There’s big news today at Pono. They sent out a couple of emails to members of their community…I received them both because I have a Pono player and I have downloaded a number of items from PonoMusic during the research project that the Associated Press did on their offerings.
The first email was a tech update announcement. “PonoMusic World 20.0.100 will expire on September 1, 2015. This means that you will not be able to open the application. Click here to download the new version, PonoMusic World 20.0.133” No big deal here. They’ve been doing some normal bug fixing and upgrading to their software and have tweaked the PonoRevealer, the system that let’s listeners compare the same file at various resolution. I found the whole Pono experience somewhat perplexing …it took a couple of tries to get the thing working. As for the PonoRevealer, it was also a bit of an effort…and not one that’s really worth it.
The second email is full of the same marketing spin that Pono has been pushing on unsuspecting consumers since they launched their site late last fall. They keep insisting that they’re doing what’s right for quality conscious music lovers. Here’s the basic gist of the “breaking news”:
Remember the PonoPromise? Because they love and appreciate the Pono community of music lovers so much, “all music purchased at PonoMusic will be upgraded for FREE when a label offers a higher resolution upgrade of the same recording”. THAT IS THE PONOPROMISE, they proudly brag at the opening of the email! And it’s a completely empty promise! What they’re tell their customers…the ones that are paying big bucks for ripped CD…is that if and when the big labels get around to transferring another analog tape from their vault (hopefully the right tape and not the safety copy or EQ’d vinyl LP version), the good folks at Pono are going to swap out the CD spec file for the new transfer done from the standard-res analog tape. I call these “high-res transfers” and I’m actually all right with them offering these files for sale at premium prices because they do represent the very best we’ll ever get of those classic albums.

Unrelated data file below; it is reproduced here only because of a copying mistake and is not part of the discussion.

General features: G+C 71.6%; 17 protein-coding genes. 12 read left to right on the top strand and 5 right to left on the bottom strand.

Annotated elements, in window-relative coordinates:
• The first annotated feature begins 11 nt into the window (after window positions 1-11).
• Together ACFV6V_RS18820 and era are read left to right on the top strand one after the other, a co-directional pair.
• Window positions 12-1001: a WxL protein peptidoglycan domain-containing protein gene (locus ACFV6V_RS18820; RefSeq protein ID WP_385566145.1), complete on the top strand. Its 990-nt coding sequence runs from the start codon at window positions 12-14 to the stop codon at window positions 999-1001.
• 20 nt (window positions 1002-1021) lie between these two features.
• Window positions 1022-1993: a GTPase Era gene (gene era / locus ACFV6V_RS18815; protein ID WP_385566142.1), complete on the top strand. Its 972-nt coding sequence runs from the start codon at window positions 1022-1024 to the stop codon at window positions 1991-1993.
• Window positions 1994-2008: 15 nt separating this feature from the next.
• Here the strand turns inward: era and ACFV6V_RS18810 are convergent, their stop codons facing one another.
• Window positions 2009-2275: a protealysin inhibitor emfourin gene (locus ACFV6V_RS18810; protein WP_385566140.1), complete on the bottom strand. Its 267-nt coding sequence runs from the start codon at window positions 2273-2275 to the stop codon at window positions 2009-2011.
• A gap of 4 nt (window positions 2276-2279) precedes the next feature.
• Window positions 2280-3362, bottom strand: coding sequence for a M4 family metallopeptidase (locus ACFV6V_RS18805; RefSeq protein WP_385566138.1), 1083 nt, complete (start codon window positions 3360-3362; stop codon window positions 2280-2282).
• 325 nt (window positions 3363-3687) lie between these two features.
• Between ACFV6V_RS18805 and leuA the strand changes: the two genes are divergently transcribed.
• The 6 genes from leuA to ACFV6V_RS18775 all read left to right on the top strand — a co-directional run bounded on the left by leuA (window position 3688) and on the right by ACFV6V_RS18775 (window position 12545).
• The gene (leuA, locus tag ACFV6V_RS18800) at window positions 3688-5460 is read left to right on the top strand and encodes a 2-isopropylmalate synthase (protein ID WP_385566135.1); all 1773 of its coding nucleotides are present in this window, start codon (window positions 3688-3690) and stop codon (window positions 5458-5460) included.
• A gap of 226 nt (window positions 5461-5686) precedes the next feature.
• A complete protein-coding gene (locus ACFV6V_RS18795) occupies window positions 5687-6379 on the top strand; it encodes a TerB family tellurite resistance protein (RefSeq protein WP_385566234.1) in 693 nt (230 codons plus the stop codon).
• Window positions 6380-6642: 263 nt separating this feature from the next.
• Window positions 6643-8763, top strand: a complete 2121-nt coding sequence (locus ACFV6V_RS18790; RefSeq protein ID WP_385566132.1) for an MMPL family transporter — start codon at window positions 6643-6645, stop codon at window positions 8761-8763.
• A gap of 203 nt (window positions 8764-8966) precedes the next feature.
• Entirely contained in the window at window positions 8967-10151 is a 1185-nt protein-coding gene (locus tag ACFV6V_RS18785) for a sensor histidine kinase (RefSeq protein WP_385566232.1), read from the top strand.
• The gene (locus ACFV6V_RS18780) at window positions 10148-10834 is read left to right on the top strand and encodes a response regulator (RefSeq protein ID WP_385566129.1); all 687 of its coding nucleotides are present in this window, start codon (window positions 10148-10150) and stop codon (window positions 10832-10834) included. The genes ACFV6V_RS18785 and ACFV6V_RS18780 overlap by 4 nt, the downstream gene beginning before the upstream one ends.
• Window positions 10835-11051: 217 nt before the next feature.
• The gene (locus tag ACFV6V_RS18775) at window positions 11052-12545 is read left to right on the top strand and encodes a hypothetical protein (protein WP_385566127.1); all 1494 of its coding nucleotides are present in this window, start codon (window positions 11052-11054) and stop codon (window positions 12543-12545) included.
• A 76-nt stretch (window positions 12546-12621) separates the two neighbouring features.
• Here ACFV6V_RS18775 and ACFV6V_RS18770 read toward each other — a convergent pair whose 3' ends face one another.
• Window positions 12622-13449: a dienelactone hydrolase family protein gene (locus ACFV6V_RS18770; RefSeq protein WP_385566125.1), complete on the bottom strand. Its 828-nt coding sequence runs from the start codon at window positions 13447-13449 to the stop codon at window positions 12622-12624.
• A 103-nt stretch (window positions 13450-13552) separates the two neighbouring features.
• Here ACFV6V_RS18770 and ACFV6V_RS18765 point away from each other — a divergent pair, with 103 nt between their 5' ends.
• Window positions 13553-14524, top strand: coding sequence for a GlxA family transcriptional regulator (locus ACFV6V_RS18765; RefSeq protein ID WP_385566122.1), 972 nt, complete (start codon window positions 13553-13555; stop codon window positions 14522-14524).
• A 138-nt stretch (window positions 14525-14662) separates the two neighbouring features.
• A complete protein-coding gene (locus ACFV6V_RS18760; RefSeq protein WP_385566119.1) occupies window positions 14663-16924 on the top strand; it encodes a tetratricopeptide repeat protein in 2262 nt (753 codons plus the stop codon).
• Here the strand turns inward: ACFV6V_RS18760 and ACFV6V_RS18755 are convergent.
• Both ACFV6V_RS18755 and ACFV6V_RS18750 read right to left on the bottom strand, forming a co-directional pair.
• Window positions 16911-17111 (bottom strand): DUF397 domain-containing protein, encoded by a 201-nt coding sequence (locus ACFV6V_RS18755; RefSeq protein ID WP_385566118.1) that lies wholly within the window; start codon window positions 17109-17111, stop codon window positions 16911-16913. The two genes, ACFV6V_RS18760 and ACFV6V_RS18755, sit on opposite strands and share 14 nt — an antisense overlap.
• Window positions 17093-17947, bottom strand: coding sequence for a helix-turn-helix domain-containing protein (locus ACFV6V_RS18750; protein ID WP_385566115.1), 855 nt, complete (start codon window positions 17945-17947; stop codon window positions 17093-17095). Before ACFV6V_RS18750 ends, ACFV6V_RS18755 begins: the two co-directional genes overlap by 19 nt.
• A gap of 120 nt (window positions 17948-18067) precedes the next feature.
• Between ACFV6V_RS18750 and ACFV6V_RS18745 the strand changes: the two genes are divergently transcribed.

But the sad truth is that the labels are moving very slowly through their catalogs. They issue about 10 new albums per week. Let’s see…there are three major labels, which means Pono will be able to upgrade around 1500 albums (30 per week times 52 weeks per year) per year. That’s 1500 albums out of their total catalog of “over 2 million”. Not very encouraging if you ask me.
The email continues…
“People have had to deal with changing and eroding quality formats over the years, starting with vinyl, then eight tracks, cassettes, CDs MP3s and now streaming services. Music lovers have been forced to buy or ‘rent’ their music over and over and over again. We here at Pono, think that sucks…But with Pono, those days are over.”
Wait a minute! This is exactly the problem. Customers that have purchased their music in the past in various formats have been assured repeatedly that all they have to do is buy their favorite music one more time. Pono is asking that you purchase your favorites one more time from PonoMusic and you’ll never have to do it again. Because eventually the labels are going to get around to transferring the entire catalog of 2 million tracks. But at the rate of 1500 per year, it’s going to be a very long time until your favorites will be available.
But Pono has a solution for that too.